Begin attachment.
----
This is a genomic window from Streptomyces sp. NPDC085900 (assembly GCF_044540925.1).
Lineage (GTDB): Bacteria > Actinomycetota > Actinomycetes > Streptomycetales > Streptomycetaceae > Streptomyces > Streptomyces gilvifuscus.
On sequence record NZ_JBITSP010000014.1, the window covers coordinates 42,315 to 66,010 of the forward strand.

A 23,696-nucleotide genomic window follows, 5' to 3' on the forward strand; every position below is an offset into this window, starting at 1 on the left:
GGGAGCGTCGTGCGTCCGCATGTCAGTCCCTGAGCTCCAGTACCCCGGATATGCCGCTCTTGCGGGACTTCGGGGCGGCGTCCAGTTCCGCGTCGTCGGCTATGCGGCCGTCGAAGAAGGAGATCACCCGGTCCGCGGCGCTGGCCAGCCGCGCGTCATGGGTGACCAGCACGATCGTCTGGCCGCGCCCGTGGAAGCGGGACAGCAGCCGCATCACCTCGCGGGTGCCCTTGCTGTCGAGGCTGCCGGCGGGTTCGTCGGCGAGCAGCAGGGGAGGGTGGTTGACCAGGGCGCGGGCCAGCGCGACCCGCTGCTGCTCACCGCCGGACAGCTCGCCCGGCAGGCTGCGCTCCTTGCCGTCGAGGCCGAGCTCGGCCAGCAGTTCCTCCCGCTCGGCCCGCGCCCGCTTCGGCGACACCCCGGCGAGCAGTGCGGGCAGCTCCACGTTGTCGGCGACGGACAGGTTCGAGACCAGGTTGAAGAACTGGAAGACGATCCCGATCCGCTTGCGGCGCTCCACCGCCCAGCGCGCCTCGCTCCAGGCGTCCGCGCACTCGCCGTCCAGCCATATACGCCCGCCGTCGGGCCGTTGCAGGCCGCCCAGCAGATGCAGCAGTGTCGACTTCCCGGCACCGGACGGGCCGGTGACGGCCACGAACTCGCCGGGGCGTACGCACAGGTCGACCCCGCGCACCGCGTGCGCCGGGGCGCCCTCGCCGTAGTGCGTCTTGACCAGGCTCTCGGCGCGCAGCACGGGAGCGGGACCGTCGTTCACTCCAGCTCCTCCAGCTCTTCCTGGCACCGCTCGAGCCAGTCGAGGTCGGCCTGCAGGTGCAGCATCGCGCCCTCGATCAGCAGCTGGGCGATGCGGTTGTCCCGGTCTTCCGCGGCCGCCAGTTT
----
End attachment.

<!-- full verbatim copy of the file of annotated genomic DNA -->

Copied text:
This is a genomic window from Streptomyces sp. NPDC085900 (assembly GCF_044540925.1).
Lineage (GTDB): Bacteria > Actinomycetota > Actinomycetes > Streptomycetales > Streptomycetaceae > Streptomyces > Streptomyces gilvifuscus.
On sequence record NZ_JBITSP010000014.1, the window covers coordinates 42,315 to 66,010 of the forward strand.

A 23,696-nucleotide genomic window follows, 5' to 3' on the forward strand; every position below is an offset into this window, starting at 1 on the left:
GGGAGCGTCGTGCGTCCGCATGTCAGTCCCTGAGCTCCAGTACCCCGGATATGCCGCTCTTGCGGGACTTCGGGGCGGCGTCCAGTTCCGCGTCGTCGGCTATGCGGCCGTCGAAGAAGGAGATCACCCGGTCCGCGGCGCTGGCCAGCCGCGCGTCATGGGTGACCAGCACGATCGTCTGGCCGCGCCCGTGGAAGCGGGACAGCAGCCGCATCACCTCGCGGGTGCCCTTGCTGTCGAGGCTGCCGGCGGGTTCGTCGGCGAGCAGCAGGGGAGGGTGGTTGACCAGGGCGCGGGCCAGCGCGACCCGCTGCTGCTCACCGCCGGACAGCTCGCCCGGCAGGCTGCGCTCCTTGCCGTCGAGGCCGAGCTCGGCCAGCAGTTCCTCCCGCTCGGCCCGCGCCCGCTTCGGCGACACCCCGGCGAGCAGTGCGGGCAGCTCCACGTTGTCGGCGACGGACAGGTTCGAGACCAGGTTGAAGAACTGGAAGACGATCCCGATCCGCTTGCGGCGCTCCACCGCCCAGCGCGCCTCGCTCCAGGCGTCCGCGCACTCGCCGTCCAGCCATATACGCCCGCCGTCGGGCCGTTGCAGGCCGCCCAGCAGATGCAGCAGTGTCGACTTCCCGGCACCGGACGGGCCGGTGACGGCCACGAACTCGCCGGGGCGTACGCACAGGTCGACCCCGCGCACCGCGTGCGCCGGGGCGCCCTCGCCGTAGTGCGTCTTGACCAGGCTCTCGGCGCGCAGCACGGGAGCGGGACCGTCGTTCACTCCAGCTCCTCCAGCTCTTCCTGGCACCGCTCGAGCCAGTCGAGGTCGGCCTGCAGGTGCAGCATCGCGCCCTCGATCAGCAGCTGGGCGATGCGGTTGTCCCGGTCTTCCGCGGCCGCCAGTTT